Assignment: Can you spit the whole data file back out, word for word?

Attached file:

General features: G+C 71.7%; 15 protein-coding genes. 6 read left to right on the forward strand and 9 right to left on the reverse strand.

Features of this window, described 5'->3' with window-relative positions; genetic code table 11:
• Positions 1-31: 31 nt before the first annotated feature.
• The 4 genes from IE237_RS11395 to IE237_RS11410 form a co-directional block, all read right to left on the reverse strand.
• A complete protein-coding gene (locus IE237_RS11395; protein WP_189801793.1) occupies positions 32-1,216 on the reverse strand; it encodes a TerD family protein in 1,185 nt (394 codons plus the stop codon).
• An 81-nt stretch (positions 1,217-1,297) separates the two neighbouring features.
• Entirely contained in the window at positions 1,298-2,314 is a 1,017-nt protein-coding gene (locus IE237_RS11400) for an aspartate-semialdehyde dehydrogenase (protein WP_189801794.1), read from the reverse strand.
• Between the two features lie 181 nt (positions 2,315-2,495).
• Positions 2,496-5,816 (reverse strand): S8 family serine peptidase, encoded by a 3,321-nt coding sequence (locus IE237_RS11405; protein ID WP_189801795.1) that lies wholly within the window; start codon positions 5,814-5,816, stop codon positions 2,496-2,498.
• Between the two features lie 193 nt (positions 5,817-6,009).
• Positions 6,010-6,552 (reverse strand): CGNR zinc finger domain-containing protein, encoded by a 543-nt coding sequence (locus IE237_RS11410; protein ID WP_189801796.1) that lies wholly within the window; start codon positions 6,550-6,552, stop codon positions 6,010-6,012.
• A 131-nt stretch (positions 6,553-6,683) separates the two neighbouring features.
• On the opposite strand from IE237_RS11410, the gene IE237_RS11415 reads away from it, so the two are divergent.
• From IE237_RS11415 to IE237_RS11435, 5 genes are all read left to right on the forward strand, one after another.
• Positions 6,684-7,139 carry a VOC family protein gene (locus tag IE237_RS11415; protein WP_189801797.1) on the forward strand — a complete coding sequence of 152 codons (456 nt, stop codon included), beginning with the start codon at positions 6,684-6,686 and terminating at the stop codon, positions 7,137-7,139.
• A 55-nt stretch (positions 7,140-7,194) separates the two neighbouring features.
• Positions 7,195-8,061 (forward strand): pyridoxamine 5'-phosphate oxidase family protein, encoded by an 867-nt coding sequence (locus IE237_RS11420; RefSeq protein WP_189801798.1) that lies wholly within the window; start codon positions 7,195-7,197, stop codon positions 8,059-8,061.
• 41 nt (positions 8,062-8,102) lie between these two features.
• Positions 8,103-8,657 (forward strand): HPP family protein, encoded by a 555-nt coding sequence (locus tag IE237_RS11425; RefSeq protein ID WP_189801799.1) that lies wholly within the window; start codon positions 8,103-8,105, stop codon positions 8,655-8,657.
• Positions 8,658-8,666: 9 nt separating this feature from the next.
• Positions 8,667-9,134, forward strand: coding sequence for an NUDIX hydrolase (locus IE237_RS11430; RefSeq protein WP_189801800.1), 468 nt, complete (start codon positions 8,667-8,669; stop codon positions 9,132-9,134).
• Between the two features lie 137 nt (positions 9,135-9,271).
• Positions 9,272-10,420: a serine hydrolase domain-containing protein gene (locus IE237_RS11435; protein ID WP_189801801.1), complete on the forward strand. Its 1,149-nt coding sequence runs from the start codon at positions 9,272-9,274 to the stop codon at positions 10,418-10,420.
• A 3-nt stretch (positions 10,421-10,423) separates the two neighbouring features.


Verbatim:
General features: G+C 71.7%; 15 protein-coding genes. 6 read left to right on the forward strand and 9 right to left on the reverse strand.

Features of this window, described 5'->3' with window-relative positions; genetic code table 11:
• Positions 1-31: 31 nt before the first annotated feature.
• The 4 genes from IE237_RS11395 to IE237_RS11410 form a co-directional block, all read right to left on the reverse strand.
• A complete protein-coding gene (locus IE237_RS11395; protein WP_189801793.1) occupies positions 32-1,216 on the reverse strand; it encodes a TerD family protein in 1,185 nt (394 codons plus the stop codon).
• An 81-nt stretch (positions 1,217-1,297) separates the two neighbouring features.
• Entirely contained in the window at positions 1,298-2,314 is a 1,017-nt protein-coding gene (locus IE237_RS11400) for an aspartate-semialdehyde dehydrogenase (protein WP_189801794.1), read from the reverse strand.
• Between the two features lie 181 nt (positions 2,315-2,495).
• Positions 2,496-5,816 (reverse strand): S8 family serine peptidase, encoded by a 3,321-nt coding sequence (locus IE237_RS11405; protein ID WP_189801795.1) that lies wholly within the window; start codon positions 5,814-5,816, stop codon positions 2,496-2,498.
• Between the two features lie 193 nt (positions 5,817-6,009).
• Positions 6,010-6,552 (reverse strand): CGNR zinc finger domain-containing protein, encoded by a 543-nt coding sequence (locus IE237_RS11410; protein ID WP_189801796.1) that lies wholly within the window; start codon positions 6,550-6,552, stop codon positions 6,010-6,012.
• A 131-nt stretch (positions 6,553-6,683) separates the two neighbouring features.
• On the opposite strand from IE237_RS11410, the gene IE237_RS11415 reads away from it, so the two are divergent.
• From IE237_RS11415 to IE237_RS11435, 5 genes are all read left to right on the forward strand, one after another.
• Positions 6,684-7,139 carry a VOC family protein gene (locus tag IE237_RS11415; protein WP_189801797.1) on the forward strand — a complete coding sequence of 152 codons (456 nt, stop codon included), beginning with the start codon at positions 6,684-6,686 and terminating at the stop codon, positions 7,137-7,139.
• A 55-nt stretch (positions 7,140-7,194) separates the two neighbouring features.
• Positions 7,195-8,061 (forward strand): pyridoxamine 5'-phosphate oxidase family protein, encoded by an 867-nt coding sequence (locus IE237_RS11420; RefSeq protein WP_189801798.1) that lies wholly within the window; start codon positions 7,195-7,197, stop codon positions 8,059-8,061.
• 41 nt (positions 8,062-8,102) lie between these two features.
• Positions 8,103-8,657 (forward strand): HPP family protein, encoded by a 555-nt coding sequence (locus tag IE237_RS11425; RefSeq protein ID WP_189801799.1) that lies wholly within the window; start codon positions 8,103-8,105, stop codon positions 8,655-8,657.
• Positions 8,658-8,666: 9 nt separating this feature from the next.
• Positions 8,667-9,134, forward strand: coding sequence for an NUDIX hydrolase (locus IE237_RS11430; RefSeq protein WP_189801800.1), 468 nt, complete (start codon positions 8,667-8,669; stop codon positions 9,132-9,134).
• Between the two features lie 137 nt (positions 9,135-9,271).
• Positions 9,272-10,420: a serine hydrolase domain-containing protein gene (locus IE237_RS11435; protein ID WP_189801801.1), complete on the forward strand. Its 1,149-nt coding sequence runs from the start codon at positions 9,272-9,274 to the stop codon at positions 10,418-10,420.
• A 3-nt stretch (positions 10,421-10,423) separates the two neighbouring features.